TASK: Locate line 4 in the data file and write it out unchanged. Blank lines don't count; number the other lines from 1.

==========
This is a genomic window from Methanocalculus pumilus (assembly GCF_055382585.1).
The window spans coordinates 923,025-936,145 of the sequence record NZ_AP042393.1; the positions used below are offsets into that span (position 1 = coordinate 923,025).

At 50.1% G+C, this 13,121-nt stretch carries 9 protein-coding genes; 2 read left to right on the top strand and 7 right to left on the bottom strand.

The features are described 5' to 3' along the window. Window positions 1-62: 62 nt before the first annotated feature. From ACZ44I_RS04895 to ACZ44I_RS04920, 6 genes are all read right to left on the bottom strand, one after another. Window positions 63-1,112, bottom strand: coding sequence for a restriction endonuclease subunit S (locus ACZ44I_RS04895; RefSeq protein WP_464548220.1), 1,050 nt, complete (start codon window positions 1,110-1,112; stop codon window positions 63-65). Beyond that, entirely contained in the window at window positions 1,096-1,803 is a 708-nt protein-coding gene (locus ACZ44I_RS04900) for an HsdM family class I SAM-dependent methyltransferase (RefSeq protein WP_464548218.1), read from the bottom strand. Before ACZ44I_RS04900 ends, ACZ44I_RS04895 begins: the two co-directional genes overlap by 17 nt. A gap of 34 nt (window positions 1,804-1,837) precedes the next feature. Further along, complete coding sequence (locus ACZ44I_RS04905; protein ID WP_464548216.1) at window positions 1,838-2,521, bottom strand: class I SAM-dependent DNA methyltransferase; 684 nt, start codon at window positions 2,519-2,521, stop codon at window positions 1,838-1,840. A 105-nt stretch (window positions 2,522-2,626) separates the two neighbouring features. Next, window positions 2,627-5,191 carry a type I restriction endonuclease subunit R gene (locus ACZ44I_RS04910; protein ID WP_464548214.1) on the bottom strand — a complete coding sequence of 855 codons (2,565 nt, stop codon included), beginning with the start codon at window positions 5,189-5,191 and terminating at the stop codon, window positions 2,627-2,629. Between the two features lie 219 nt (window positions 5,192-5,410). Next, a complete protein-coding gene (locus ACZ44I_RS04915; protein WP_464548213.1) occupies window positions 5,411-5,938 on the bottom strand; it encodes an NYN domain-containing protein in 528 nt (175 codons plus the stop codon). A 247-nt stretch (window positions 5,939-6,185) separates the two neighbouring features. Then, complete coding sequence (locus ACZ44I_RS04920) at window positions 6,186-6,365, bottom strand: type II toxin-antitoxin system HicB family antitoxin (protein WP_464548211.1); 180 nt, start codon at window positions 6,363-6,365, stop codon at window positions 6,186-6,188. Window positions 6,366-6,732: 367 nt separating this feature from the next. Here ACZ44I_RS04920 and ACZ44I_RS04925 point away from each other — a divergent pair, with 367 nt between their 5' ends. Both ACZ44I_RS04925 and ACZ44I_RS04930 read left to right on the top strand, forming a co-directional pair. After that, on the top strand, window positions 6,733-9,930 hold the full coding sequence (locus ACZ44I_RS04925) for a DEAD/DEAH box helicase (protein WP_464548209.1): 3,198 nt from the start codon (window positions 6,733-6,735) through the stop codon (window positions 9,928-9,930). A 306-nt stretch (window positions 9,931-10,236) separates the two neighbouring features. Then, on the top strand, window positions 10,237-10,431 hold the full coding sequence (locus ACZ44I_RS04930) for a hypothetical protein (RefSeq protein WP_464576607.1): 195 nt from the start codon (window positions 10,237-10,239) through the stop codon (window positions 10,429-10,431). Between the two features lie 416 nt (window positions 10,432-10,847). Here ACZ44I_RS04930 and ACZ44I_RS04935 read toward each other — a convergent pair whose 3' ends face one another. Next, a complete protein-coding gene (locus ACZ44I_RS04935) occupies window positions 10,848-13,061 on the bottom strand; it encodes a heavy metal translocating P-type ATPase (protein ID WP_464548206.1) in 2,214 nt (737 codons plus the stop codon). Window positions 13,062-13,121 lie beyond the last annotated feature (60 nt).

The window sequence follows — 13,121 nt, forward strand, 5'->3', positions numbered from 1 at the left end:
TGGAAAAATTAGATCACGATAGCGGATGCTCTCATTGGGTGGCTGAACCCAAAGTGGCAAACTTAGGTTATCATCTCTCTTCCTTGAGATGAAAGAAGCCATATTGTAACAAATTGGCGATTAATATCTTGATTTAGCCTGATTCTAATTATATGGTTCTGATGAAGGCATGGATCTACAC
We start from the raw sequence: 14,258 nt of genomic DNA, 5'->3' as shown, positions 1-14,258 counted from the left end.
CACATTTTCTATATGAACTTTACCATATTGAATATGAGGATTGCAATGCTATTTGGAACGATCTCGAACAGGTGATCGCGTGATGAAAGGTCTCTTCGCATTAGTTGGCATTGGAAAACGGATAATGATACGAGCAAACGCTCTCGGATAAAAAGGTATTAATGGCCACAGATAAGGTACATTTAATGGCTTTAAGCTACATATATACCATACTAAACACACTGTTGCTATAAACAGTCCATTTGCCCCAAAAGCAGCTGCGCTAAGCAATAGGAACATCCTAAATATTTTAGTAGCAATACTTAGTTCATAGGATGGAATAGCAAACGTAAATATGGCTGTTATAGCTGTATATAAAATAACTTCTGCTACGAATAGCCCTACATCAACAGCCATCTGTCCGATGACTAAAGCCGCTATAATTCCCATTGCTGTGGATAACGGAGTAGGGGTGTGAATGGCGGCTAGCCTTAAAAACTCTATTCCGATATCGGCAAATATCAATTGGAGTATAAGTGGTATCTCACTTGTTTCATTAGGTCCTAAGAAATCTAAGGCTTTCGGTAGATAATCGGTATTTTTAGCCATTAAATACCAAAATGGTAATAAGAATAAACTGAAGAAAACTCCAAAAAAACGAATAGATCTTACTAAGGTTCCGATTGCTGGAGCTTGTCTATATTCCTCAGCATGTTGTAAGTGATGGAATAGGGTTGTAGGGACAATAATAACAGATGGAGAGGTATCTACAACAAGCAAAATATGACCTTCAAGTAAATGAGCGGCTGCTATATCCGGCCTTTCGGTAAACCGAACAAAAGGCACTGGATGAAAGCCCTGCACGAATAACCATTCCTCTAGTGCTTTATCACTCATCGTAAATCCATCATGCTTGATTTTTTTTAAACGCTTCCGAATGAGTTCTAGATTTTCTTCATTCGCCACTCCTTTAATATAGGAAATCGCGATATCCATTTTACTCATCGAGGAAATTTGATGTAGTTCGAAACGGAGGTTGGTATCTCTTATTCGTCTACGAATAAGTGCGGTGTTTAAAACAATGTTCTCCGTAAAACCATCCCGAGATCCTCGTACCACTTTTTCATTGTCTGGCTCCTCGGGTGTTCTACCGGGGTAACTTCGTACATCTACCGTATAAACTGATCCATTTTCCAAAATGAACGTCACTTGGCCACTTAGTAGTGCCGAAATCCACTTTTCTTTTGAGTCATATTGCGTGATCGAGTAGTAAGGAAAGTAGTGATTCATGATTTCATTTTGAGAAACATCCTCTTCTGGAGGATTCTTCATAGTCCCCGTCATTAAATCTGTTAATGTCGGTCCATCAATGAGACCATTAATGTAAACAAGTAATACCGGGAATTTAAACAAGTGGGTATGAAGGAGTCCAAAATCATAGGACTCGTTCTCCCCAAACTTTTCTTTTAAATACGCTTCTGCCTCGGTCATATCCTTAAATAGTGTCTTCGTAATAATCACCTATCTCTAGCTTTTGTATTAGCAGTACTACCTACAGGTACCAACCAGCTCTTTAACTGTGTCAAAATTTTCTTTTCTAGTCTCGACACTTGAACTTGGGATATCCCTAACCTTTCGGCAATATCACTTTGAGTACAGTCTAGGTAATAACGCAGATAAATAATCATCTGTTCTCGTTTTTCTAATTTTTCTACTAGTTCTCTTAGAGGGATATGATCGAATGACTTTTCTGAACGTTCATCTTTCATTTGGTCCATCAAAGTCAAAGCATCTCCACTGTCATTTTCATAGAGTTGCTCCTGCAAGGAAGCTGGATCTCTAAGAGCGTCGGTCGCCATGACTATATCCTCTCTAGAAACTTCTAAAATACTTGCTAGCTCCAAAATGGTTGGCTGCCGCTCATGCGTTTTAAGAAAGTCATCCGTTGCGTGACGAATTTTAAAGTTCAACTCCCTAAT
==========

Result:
The features are described 5' to 3' along the window. Window positions 1-62: 62 nt before the first annotated feature. From ACZ44I_RS04895 to ACZ44I_RS04920, 6 genes are all read right to left on the bottom strand, one after another. Window positions 63-1,112, bottom strand: coding sequence for a restriction endonuclease subunit S (locus ACZ44I_RS04895; RefSeq protein WP_464548220.1), 1,050 nt, complete (start codon window positions 1,110-1,112; stop codon window positions 63-65). Beyond that, entirely contained in the window at window positions 1,096-1,803 is a 708-nt protein-coding gene (locus ACZ44I_RS04900) for an HsdM family class I SAM-dependent methyltransferase (RefSeq protein WP_464548218.1), read from the bottom strand. Before ACZ44I_RS04900 ends, ACZ44I_RS04895 begins: the two co-directional genes overlap by 17 nt. A gap of 34 nt (window positions 1,804-1,837) precedes the next feature. Further along, complete coding sequence (locus ACZ44I_RS04905; protein ID WP_464548216.1) at window positions 1,838-2,521, bottom strand: class I SAM-dependent DNA methyltransferase; 684 nt, start codon at window positions 2,519-2,521, stop codon at window positions 1,838-1,840. A 105-nt stretch (window positions 2,522-2,626) separates the two neighbouring features. Next, window positions 2,627-5,191 carry a type I restriction endonuclease subunit R gene (locus ACZ44I_RS04910; protein ID WP_464548214.1) on the bottom strand — a complete coding sequence of 855 codons (2,565 nt, stop codon included), beginning with the start codon at window positions 5,189-5,191 and terminating at the stop codon, window positions 2,627-2,629. Between the two features lie 219 nt (window positions 5,192-5,410). Next, a complete protein-coding gene (locus ACZ44I_RS04915; protein WP_464548213.1) occupies window positions 5,411-5,938 on the bottom strand; it encodes an NYN domain-containing protein in 528 nt (175 codons plus the stop codon). A 247-nt stretch (window positions 5,939-6,185) separates the two neighbouring features. Then, complete coding sequence (locus ACZ44I_RS04920) at window positions 6,186-6,365, bottom strand: type II toxin-antitoxin system HicB family antitoxin (protein WP_464548211.1); 180 nt, start codon at window positions 6,363-6,365, stop codon at window positions 6,186-6,188. Window positions 6,366-6,732: 367 nt separating this feature from the next. Here ACZ44I_RS04920 and ACZ44I_RS04925 point away from each other — a divergent pair, with 367 nt between their 5' ends. Both ACZ44I_RS04925 and ACZ44I_RS04930 read left to right on the top strand, forming a co-directional pair. After that, on the top strand, window positions 6,733-9,930 hold the full coding sequence (locus ACZ44I_RS04925) for a DEAD/DEAH box helicase (protein WP_464548209.1): 3,198 nt from the start codon (window positions 6,733-6,735) through the stop codon (window positions 9,928-9,930). A 306-nt stretch (window positions 9,931-10,236) separates the two neighbouring features. Then, on the top strand, window positions 10,237-10,431 hold the full coding sequence (locus ACZ44I_RS04930) for a hypothetical protein (RefSeq protein WP_464576607.1): 195 nt from the start codon (window positions 10,237-10,239) through the stop codon (window positions 10,429-10,431). Between the two features lie 416 nt (window positions 10,432-10,847). Here ACZ44I_RS04930 and ACZ44I_RS04935 read toward each other — a convergent pair whose 3' ends face one another. Next, a complete protein-coding gene (locus ACZ44I_RS04935) occupies window positions 10,848-13,061 on the bottom strand; it encodes a heavy metal translocating P-type ATPase (protein ID WP_464548206.1) in 2,214 nt (737 codons plus the stop codon). Window positions 13,062-13,121 lie beyond the last annotated feature (60 nt).